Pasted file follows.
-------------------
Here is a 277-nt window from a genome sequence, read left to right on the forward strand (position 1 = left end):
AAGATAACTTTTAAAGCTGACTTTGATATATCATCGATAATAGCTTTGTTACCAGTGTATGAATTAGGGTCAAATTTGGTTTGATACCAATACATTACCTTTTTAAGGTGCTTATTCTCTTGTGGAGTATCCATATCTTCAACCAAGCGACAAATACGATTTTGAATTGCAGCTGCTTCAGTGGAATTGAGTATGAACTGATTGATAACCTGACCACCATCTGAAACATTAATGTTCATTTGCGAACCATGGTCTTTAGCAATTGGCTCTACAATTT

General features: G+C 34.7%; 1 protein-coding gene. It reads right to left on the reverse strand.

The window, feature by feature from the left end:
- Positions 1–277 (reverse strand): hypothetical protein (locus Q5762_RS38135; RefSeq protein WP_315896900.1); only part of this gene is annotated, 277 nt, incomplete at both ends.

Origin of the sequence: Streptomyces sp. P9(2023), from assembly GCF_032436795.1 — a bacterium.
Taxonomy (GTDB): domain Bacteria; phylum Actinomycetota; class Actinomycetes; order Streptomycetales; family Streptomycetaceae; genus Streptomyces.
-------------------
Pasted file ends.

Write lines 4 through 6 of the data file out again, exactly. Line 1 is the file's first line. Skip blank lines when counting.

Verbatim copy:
The window, feature by feature from the left end:
- Positions 1–277 (reverse strand): hypothetical protein (locus Q5762_RS38135; RefSeq protein WP_315896900.1); only part of this gene is annotated, 277 nt, incomplete at both ends.

Origin of the sequence: Streptomyces sp. P9(2023), from assembly GCF_032436795.1 — a bacterium.